Autism spectrum disorder (ASD) and autism are terms that are used interchangeably to refer to a range of symptoms, disorders and syndromes. They are neurologically based and can affect socialization, development (both physical and emotional) and behavior. “On the spectrum” is another way of describing a person with autism. In each person who has autism, there can be a very different presentation. It’s a question of severity as well. Some children are referred to as “high functioning” if they are able to maintain average grades, keep up with their peers and don’t have behaviors or symptoms that significantly disrupt their lives. Other children with autism can have a very severe form of it, which can include major delays in speech and motor control as well as intellectual disabilities. Autism expert Dr. Stephen Shore said, “If you’ve met one person with autism, you’ve met one person with autism.”
While it may look different in different patients, there are some common threads. Difficulty with social interaction, trouble understanding verbal and non-verbal cues, and repetitive behaviors like hand flapping or other self-stimulating movements are seen regularly in a majority of patients with autism. It can be incredibly stressful for parents and families who have a child diagnosed with autism. Special education services, behavior therapy and other interventions are needed and it’s a lot to handle. Adding to the stress is a sense of isolation that can occur because those with autism are seen as too different to be included in mediums like television shows, movies and pop culture.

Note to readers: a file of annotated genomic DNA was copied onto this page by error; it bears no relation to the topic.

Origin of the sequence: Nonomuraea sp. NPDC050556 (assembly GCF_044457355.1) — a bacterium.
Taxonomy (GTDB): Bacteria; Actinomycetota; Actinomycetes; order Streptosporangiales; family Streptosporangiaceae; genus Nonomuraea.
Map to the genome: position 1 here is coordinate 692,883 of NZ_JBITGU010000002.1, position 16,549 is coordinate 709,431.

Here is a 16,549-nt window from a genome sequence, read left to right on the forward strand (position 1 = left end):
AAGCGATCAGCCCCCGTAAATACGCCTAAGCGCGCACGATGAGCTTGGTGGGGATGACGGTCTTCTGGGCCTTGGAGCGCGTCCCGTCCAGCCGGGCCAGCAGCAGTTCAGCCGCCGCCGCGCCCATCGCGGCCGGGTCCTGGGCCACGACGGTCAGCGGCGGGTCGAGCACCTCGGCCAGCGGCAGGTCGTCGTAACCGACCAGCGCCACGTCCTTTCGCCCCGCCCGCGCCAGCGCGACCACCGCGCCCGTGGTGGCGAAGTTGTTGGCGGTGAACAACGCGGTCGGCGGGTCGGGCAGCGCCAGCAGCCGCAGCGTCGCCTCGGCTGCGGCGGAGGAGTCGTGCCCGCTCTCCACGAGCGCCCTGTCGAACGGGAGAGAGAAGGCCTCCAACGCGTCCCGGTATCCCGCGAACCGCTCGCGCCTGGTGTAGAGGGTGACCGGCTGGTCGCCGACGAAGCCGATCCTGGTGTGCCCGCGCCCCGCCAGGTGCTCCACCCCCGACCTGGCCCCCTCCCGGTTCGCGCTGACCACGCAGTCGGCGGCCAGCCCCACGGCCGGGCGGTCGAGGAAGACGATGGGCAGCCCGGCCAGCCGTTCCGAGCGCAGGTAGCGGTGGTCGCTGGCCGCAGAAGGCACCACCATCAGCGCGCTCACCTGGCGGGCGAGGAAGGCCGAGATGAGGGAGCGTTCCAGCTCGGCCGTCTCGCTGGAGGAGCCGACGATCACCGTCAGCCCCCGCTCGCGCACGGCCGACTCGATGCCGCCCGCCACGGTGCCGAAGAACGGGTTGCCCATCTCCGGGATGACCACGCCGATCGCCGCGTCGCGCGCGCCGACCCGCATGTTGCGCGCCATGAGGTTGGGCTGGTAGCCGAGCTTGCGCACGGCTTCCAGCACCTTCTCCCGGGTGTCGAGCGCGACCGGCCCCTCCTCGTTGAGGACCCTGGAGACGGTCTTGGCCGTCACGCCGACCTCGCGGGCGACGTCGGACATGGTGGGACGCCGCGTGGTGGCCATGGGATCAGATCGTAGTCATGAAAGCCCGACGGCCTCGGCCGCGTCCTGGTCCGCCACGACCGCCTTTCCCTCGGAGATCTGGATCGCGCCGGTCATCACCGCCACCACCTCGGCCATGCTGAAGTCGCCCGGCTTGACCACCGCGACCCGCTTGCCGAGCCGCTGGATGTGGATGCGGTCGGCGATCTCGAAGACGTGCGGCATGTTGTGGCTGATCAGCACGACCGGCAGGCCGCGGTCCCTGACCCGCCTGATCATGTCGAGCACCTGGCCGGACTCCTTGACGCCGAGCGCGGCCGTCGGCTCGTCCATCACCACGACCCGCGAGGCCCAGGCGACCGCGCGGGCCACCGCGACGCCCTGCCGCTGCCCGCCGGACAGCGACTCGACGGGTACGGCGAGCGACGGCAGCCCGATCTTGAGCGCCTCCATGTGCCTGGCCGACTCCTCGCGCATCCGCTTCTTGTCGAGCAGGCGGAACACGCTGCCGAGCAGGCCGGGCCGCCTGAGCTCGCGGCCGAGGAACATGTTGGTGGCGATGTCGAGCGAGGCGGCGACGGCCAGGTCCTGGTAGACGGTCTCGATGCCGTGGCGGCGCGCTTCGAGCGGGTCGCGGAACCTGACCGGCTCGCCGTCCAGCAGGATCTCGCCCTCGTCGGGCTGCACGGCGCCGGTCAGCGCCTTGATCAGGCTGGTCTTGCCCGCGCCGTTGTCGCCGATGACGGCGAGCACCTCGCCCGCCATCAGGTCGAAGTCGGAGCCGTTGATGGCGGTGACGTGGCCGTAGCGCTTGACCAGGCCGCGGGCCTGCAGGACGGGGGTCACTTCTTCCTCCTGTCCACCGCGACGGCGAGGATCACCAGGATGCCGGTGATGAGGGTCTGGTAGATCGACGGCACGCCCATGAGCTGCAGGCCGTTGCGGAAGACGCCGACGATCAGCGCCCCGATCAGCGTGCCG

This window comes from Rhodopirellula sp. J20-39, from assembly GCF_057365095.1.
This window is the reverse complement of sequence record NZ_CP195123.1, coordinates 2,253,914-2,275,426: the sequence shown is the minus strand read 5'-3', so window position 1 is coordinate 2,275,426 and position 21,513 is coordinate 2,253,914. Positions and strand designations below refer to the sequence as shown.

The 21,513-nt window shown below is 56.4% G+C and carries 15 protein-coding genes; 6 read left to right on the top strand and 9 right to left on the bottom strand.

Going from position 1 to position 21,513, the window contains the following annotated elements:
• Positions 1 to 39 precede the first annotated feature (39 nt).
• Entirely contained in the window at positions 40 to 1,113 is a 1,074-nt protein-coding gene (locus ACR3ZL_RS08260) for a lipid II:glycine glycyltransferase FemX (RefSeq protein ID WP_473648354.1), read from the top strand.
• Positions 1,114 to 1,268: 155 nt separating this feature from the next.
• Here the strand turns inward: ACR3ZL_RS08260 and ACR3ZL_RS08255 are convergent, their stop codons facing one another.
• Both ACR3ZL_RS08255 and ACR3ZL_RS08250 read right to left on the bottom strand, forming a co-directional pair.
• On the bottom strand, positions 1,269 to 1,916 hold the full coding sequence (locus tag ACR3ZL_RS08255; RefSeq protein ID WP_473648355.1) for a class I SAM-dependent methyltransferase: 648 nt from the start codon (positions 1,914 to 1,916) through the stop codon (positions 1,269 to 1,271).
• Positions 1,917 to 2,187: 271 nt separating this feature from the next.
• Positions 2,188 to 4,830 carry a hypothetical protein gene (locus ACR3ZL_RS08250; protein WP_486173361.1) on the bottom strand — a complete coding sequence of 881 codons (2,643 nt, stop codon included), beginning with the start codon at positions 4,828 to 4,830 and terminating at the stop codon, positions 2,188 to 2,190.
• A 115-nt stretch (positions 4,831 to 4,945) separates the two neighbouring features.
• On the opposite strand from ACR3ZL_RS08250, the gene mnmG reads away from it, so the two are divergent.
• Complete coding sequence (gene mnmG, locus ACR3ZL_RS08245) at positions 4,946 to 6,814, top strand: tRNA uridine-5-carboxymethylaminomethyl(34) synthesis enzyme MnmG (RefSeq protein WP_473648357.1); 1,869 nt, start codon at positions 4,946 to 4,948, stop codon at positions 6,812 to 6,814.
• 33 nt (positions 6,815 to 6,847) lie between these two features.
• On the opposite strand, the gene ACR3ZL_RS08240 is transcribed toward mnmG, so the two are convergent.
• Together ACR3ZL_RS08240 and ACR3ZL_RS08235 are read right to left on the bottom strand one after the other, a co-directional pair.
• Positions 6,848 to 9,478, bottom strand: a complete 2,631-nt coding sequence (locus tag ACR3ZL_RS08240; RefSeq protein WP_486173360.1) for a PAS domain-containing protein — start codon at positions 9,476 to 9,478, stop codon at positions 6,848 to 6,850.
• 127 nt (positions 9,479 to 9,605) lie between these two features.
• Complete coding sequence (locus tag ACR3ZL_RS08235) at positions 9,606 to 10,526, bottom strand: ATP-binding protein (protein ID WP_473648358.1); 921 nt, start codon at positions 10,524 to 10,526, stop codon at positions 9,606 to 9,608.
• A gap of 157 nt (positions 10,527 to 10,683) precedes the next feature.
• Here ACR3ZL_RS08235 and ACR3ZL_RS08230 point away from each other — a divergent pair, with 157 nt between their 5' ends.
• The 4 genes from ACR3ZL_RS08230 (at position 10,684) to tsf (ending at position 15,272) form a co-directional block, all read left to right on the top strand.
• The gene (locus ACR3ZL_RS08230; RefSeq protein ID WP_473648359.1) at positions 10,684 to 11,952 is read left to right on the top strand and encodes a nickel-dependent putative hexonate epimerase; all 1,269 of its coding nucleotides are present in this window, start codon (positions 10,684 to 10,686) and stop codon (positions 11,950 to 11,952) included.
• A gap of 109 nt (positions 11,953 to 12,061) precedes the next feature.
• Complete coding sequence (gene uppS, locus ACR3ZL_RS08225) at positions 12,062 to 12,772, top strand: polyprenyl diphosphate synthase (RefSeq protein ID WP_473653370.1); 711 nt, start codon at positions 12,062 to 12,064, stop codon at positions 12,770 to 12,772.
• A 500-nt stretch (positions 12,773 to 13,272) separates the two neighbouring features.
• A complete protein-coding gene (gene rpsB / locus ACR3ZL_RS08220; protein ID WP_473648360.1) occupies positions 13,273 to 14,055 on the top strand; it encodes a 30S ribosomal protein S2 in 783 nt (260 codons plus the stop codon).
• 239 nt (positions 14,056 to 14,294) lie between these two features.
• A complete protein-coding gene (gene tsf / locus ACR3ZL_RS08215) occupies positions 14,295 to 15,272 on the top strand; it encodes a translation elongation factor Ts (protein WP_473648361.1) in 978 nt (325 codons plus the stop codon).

That could be changing however. In April the producers at Sesame Workshop, the non-profit organization that produces the PBS show “Sesame Street,” introduced the character of Julia, a Muppet who has autism. The producers and writers spent a long time bringing the character of Julia to the screen. Five years of research and speaking to hundreds of autism experts might seem like overkill for a children’s show character, but it was precisely the fact that the show would be seen by mostly children that made the production company want to get it right. Until recently, the only autistic characters that were seen in books, movies or television shows were the stereotypical savant-genius model of socially inept people with mind-boggling mathematical or musical abilities. Rain Man, the 1988 movie starring Dustin Hoffman and Tom Cruise, is what most might think of in terms of autism but that characterization is far from the norm.
Julia the Muppet is much more relatable to children. In the episode that introduces her character, parts of autism like social interaction and sensory issues are discussed. The character is shown finger painting with Elmo and friends, however she uses a brush because she doesn’t like how paint feels on her hands. She has a special place on an apartment balcony to go to when the hustle and bustle of street noise becomes overwhelming and while the other Sesame Street characters initially struggle to understand her quirks, they eventually come to accept them as part of who she is. Having a character with autism on a show that is so well-known goes a long way toward normalizing the autism spectrum. For children and families dealing with autism, it’s a significant advance in helping neurotypical people understand their world. The video below talks about Julia and other shows that feature characters with autism, check it out.